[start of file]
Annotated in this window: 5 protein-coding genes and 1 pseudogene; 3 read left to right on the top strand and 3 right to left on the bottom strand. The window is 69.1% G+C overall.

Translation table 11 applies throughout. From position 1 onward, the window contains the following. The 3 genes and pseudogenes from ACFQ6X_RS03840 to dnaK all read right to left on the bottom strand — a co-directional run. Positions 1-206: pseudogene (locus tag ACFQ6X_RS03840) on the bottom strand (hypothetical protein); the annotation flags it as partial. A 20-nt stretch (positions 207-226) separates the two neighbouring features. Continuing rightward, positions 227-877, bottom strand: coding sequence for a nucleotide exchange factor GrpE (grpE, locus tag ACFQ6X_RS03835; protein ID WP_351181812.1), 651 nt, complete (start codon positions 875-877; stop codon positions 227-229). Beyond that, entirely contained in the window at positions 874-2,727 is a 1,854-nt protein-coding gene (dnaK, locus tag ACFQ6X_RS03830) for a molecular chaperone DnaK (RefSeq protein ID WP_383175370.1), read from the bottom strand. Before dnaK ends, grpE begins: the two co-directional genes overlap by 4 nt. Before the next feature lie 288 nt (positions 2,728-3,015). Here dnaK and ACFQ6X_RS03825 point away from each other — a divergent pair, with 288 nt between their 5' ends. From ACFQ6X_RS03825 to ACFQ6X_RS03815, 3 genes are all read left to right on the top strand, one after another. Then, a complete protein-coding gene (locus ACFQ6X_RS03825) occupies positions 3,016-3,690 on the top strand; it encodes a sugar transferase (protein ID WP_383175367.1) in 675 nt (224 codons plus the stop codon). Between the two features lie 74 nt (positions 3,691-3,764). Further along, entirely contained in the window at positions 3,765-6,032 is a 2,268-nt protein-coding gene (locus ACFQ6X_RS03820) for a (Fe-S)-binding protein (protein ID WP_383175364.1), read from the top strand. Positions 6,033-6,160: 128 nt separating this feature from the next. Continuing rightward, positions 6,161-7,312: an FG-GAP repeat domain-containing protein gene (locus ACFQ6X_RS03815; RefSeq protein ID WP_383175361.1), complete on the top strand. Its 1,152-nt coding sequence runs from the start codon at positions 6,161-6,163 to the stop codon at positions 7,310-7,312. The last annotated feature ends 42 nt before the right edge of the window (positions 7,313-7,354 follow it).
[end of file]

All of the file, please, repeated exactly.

Annotated in this window: 5 protein-coding genes and 1 pseudogene; 3 read left to right on the top strand and 3 right to left on the bottom strand. The window is 69.1% G+C overall.

Translation table 11 applies throughout. From position 1 onward, the window contains the following. The 3 genes and pseudogenes from ACFQ6X_RS03840 to dnaK all read right to left on the bottom strand — a co-directional run. Positions 1-206: pseudogene (locus tag ACFQ6X_RS03840) on the bottom strand (hypothetical protein); the annotation flags it as partial. A 20-nt stretch (positions 207-226) separates the two neighbouring features. Continuing rightward, positions 227-877, bottom strand: coding sequence for a nucleotide exchange factor GrpE (grpE, locus tag ACFQ6X_RS03835; protein ID WP_351181812.1), 651 nt, complete (start codon positions 875-877; stop codon positions 227-229). Beyond that, entirely contained in the window at positions 874-2,727 is a 1,854-nt protein-coding gene (dnaK, locus tag ACFQ6X_RS03830) for a molecular chaperone DnaK (RefSeq protein ID WP_383175370.1), read from the bottom strand. Before dnaK ends, grpE begins: the two co-directional genes overlap by 4 nt. Before the next feature lie 288 nt (positions 2,728-3,015). Here dnaK and ACFQ6X_RS03825 point away from each other — a divergent pair, with 288 nt between their 5' ends. From ACFQ6X_RS03825 to ACFQ6X_RS03815, 3 genes are all read left to right on the top strand, one after another. Then, a complete protein-coding gene (locus ACFQ6X_RS03825) occupies positions 3,016-3,690 on the top strand; it encodes a sugar transferase (protein ID WP_383175367.1) in 675 nt (224 codons plus the stop codon). Between the two features lie 74 nt (positions 3,691-3,764). Further along, entirely contained in the window at positions 3,765-6,032 is a 2,268-nt protein-coding gene (locus ACFQ6X_RS03820) for a (Fe-S)-binding protein (protein ID WP_383175364.1), read from the top strand. Positions 6,033-6,160: 128 nt separating this feature from the next. Continuing rightward, positions 6,161-7,312: an FG-GAP repeat domain-containing protein gene (locus ACFQ6X_RS03815; RefSeq protein ID WP_383175361.1), complete on the top strand. Its 1,152-nt coding sequence runs from the start codon at positions 6,161-6,163 to the stop codon at positions 7,310-7,312. The last annotated feature ends 42 nt before the right edge of the window (positions 7,313-7,354 follow it).